It is not sufficient to just show that the Contractor sent something to the Government and they did not said “no”. Specific knowledge and action must be established. It is essential that you show that you relied on the Government’s knowledge, not knowing that the Government disagrees or specifically disapproves something. 


In the example of a subcontract consent pursuant to 52.244-2, the extent to which the CO is provided and examines the details of awarding a specific subcontract, determination of pricing, sole source etc. can be paramount in defending allowability for the pesky auditor or under a claim.


FAR 44.202-2 provides a road map for requesting a proper consent to subcontract and detailing the specific actions which went into determining the needs for the project, the approach taken in procurement methods, the type of awarded subcontract and price reasonableness determination.   If you follow this process, document it properly and your CO consents in writing, the documentation will go a long way to support allowability of all resulting costs (provided your subcontract is properly written and subsequently managed and enforced to protect Government’s interests).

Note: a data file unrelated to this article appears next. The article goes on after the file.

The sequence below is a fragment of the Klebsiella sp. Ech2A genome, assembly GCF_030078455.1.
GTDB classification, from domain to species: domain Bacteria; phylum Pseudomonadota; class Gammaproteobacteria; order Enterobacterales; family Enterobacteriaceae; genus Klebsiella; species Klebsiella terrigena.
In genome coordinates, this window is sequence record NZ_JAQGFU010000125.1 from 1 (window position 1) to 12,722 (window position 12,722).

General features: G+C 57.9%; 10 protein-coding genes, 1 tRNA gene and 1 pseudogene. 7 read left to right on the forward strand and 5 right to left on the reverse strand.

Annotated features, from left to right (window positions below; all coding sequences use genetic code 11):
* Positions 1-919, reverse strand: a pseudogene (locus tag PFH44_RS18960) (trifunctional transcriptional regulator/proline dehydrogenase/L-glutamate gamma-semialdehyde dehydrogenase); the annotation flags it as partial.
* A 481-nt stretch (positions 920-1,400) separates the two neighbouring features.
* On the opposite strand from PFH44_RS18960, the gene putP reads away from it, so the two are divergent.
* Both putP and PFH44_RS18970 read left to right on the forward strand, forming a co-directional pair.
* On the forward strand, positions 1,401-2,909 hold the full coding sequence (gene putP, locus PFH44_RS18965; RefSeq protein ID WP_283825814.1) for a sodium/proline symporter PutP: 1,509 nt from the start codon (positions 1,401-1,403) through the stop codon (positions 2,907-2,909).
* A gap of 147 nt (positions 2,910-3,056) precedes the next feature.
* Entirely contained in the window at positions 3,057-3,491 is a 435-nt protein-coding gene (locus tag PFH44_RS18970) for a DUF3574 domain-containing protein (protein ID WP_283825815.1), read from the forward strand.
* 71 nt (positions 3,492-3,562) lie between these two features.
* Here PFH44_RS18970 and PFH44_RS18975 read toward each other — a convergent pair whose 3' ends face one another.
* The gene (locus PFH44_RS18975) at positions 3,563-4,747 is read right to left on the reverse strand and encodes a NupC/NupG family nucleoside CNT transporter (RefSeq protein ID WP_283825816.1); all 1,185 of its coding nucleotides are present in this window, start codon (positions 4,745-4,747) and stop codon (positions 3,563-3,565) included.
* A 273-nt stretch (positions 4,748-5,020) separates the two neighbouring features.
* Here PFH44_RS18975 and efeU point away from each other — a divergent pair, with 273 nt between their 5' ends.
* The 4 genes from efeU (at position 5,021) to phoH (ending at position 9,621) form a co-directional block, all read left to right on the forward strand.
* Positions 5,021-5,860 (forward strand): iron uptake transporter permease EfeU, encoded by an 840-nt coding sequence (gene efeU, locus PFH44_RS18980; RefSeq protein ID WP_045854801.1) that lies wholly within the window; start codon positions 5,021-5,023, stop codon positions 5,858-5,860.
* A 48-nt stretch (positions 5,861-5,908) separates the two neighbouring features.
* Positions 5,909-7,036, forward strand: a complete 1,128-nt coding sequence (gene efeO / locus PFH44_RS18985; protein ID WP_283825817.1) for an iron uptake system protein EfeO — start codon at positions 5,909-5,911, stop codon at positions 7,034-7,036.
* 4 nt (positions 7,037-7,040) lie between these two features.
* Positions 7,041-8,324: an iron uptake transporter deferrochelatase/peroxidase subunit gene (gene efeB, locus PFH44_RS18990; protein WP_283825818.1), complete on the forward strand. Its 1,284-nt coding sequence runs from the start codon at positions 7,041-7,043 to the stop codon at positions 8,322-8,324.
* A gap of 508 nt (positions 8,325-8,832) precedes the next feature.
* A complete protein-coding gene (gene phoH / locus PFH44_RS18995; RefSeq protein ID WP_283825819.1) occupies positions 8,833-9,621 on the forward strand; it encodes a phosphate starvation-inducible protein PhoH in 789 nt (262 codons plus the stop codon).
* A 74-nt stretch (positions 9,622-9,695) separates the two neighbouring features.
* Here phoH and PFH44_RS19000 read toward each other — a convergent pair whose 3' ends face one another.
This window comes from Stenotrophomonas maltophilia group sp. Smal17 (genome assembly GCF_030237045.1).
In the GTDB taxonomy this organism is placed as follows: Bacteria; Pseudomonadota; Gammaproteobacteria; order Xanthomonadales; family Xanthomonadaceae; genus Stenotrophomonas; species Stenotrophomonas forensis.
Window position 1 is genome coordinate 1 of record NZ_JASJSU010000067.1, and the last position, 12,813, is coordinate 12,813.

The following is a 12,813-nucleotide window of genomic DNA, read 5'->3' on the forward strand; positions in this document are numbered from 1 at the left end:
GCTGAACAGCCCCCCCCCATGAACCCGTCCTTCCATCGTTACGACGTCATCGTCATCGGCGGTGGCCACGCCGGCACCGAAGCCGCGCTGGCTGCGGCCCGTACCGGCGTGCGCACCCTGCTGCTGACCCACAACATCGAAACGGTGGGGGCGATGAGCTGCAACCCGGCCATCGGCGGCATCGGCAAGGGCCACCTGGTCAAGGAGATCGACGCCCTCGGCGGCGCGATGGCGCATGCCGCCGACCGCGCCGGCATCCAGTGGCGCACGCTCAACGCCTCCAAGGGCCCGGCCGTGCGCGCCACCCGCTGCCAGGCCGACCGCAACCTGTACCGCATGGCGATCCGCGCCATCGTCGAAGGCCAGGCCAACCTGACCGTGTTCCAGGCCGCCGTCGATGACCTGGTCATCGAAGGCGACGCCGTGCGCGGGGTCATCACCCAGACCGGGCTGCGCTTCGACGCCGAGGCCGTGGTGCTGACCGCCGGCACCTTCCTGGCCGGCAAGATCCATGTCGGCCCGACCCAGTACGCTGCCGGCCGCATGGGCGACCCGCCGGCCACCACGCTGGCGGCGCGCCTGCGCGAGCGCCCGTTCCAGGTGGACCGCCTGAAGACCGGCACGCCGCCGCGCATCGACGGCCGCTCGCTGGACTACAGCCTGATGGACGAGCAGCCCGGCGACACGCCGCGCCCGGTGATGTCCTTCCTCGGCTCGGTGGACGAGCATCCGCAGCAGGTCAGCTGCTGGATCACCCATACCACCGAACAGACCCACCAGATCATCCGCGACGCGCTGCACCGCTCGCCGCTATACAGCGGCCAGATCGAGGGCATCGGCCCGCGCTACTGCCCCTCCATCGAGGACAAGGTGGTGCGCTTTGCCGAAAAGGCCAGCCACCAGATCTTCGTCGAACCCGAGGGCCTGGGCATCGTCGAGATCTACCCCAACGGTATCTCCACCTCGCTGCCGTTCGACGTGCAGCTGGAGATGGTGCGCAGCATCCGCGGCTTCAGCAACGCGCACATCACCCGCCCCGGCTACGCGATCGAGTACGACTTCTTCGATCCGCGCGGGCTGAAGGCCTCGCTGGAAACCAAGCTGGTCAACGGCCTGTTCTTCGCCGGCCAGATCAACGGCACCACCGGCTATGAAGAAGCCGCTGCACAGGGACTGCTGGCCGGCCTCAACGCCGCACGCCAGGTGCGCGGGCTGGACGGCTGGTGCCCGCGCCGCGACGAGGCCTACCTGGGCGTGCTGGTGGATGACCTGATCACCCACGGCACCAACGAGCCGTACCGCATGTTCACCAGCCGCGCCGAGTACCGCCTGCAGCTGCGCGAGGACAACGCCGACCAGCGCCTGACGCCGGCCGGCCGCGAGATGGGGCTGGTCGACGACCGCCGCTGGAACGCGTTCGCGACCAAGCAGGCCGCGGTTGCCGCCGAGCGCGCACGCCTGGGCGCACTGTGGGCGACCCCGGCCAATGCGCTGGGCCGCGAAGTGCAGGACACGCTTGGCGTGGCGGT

Here are some of the details to include in your request for consent:



  • Is this subcontract needed to assist the Prime in performing the work? Was an in-house option considered?
  • General description of the services/goods being purchased and how they benefit the ongoing Prime Contract (FAR 44.202-2 (a) (3))
  • Type of Competition: Open Competition, Short List Competition, Sole Source
  • Basis for Procurement Evaluation:  Lowest Price/Technically Acceptable; Best Value Overall/Trade-Off; Sealed Bids etc.
  • Were Small Business Subcontractors considered? (not applicable if all work is performed entirely overseas) (FAR 44.202-2 (a) (4)).
  • Which Company was selected? Name, address, DUNS number (if available), Tax ID (if available)
  • Nationality of Supplier/Source of Commodity (USAID Contracts)
  • Type of Contract Selected. Is this an appropriate type of contract for risks involved and consistent with Prime Contractor procurement policy? (FAR 44.202-2 (a) (9)).
  • Environmental Considerations and Form Completed? (if applicable)
  • Was a Selection Committee convened? PCI/OCI forms on file?
  • What was the step-by-step process for evaluating the submissions, including scores, explanation of trade-off (for best value procurement) etc?
  • What was the Prime Contractor cost estimate for this procurement? 
  • Provide adequate price competition or absence explanation. For example: if only one bid was received, how was the price independently verified? (FAR 44.202-2 (a) (5)).
  • Provide adequate cost or price analysis or price comparisons and the certified cost or pricing data certification (if required). (FAR 44.202 (a) (8)).
  • Provide sound basis for selecting and determining the responsibility of the selected contractor.  What due diligence was performed?  (FAR 44.202 (a) (7)). FAR 44.202-2 (a) (12)).
  • Were all Prime Contractor Procurement Policy Forms Completed and Included in procurement File?